Since Donald Trump is in a firing kind of mood, let’s recall that a federal employee named Robert Mueller is closing in on Trump’s own blood. From Buzzfeed on August 18:
Federal prosecutors working for special counsel Robert Mueller are focusing keenly on the president’s son Donald Trump Jr. and are trying to determine his intent when he attended a controversial June 9, 2016, meeting with a Russian lawyer, according to a source familiar with the investigation.
The question has been around for weeks: Can Trump fire Mueller?
Many have looked to federal statutes, rules, and regulations for the answer. But you won’t find the answer there, and if the Supreme Court ever gets hold of this issue, it probably won’t even look there.
Neither Congress nor any federal agency acting under authorization from Congress may change the system set up by the US Constitution. Only an amendment can do that. Failing that, the Constitution means whatever the Court says it means, and when the Court propounds a constitutional rule, any congressional stab at meddling with it is a stab into the wind.
It happens that the question whether Trump can fire Mueller is likely a constitutional question — it goes to the core of executive authority under Article II of the Constitution. So as nice as it is that some congresspeople want to tuck Mueller away where Trump can’t get him, there might be nowhere to hide.
In a case called Myers v United States, the Court ruled that the president has the power under Article II, as the nation’s chief executive charged with faithfully executing the laws of the United States, to fire any purely executive officer — in Myers, a postmaster general.
In only a few cases can Congress abridge the power of the president to fire an officer of the United States. In 1933, President Franklin Roosevelt purported to fire a commissioner of the Federal Trade Commission (FTC) for the sin of being a conservative. But the law that created the FTC provided that an FTC commissioner could only be fired for cause (political bent, of course, not constituting cause for termination). The result was a case called Humphrey’s Executor v United States, in which the Court ruled that Congress could stop a president from firing an officer without cause if that officer performed quasi-legislative or quasi-judicial functions.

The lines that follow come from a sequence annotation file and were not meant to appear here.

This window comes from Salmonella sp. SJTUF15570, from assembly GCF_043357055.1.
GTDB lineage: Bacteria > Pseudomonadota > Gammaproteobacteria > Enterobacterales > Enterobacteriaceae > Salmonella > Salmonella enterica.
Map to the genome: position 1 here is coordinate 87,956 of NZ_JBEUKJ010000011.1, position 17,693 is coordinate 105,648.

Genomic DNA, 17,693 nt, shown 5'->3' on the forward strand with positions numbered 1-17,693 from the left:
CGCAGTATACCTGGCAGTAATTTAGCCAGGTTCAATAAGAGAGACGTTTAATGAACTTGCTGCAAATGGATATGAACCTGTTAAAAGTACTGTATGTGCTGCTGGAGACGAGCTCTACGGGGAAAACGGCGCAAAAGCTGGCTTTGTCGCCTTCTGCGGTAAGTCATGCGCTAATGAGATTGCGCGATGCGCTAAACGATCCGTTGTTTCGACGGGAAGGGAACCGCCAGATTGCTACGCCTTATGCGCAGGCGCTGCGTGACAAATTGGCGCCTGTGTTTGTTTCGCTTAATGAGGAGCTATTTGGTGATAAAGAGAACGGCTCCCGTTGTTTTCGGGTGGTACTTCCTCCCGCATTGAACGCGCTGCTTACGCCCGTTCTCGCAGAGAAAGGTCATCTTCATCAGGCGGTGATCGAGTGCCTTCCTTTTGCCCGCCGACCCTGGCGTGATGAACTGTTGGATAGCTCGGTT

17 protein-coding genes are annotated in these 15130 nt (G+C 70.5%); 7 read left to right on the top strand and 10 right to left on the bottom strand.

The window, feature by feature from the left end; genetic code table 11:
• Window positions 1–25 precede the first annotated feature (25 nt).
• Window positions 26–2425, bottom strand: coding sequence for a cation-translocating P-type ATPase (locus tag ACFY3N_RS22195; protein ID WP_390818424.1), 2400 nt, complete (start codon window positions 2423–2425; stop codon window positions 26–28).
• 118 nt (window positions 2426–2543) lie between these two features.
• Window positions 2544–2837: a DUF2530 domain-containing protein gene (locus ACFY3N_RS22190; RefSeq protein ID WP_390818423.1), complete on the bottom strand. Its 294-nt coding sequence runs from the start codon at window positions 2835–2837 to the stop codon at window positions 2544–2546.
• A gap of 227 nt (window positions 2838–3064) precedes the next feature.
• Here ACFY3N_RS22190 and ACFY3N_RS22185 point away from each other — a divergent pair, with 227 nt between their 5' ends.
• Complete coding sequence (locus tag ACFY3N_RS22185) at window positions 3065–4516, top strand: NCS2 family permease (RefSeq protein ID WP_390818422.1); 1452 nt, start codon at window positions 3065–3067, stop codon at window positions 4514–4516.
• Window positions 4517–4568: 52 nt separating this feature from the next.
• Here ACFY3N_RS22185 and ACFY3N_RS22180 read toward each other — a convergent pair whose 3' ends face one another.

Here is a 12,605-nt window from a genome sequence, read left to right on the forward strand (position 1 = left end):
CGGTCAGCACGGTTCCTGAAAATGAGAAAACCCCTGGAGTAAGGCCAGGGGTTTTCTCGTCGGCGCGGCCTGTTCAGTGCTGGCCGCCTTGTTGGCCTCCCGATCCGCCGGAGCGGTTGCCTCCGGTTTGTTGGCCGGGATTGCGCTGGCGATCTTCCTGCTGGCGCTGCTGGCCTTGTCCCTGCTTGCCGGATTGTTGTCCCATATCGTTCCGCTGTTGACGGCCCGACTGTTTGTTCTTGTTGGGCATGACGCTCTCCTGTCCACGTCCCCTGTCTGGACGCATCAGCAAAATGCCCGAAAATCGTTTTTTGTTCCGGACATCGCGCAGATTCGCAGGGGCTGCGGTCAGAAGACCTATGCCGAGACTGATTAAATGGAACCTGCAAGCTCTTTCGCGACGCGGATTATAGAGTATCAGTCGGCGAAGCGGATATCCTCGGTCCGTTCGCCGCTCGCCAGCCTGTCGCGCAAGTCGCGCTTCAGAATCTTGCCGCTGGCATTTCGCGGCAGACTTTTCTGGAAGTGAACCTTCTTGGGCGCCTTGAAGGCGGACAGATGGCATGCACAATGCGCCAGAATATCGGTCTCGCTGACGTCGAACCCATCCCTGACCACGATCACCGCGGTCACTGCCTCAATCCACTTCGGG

Quasi is just fancy legal speak for sort of. So what the Court was saying in Humphrey’s Executor was that an FTC commissioner, although he or she sort of works for the president, also sort of works for another branch — Congress. This is often the case with commissions (I tell students to watch out for commissions on exams — if you see a commission on a constitutional-law exam question, you’re being tested on the president’s power to fire someone.)
Consider, for example, the 9-11 Commission created by Congress in 2002. It was created not just to serve the president, but also to develop recommendations for Congress to act on; so commissioners sort of worked for the president, but also sort of worked for Congress. Similarly, the Federal Sentencing Commission was set up by Congress to establish some uniformity in sentencing in all federal courts around the country. Commissioners are appointed by the president and create guidelines to be used by judges. So the Sentencing Commission floats around among all three branches — it’s sort of executive, sort of legislative, and mostly judicial in nature.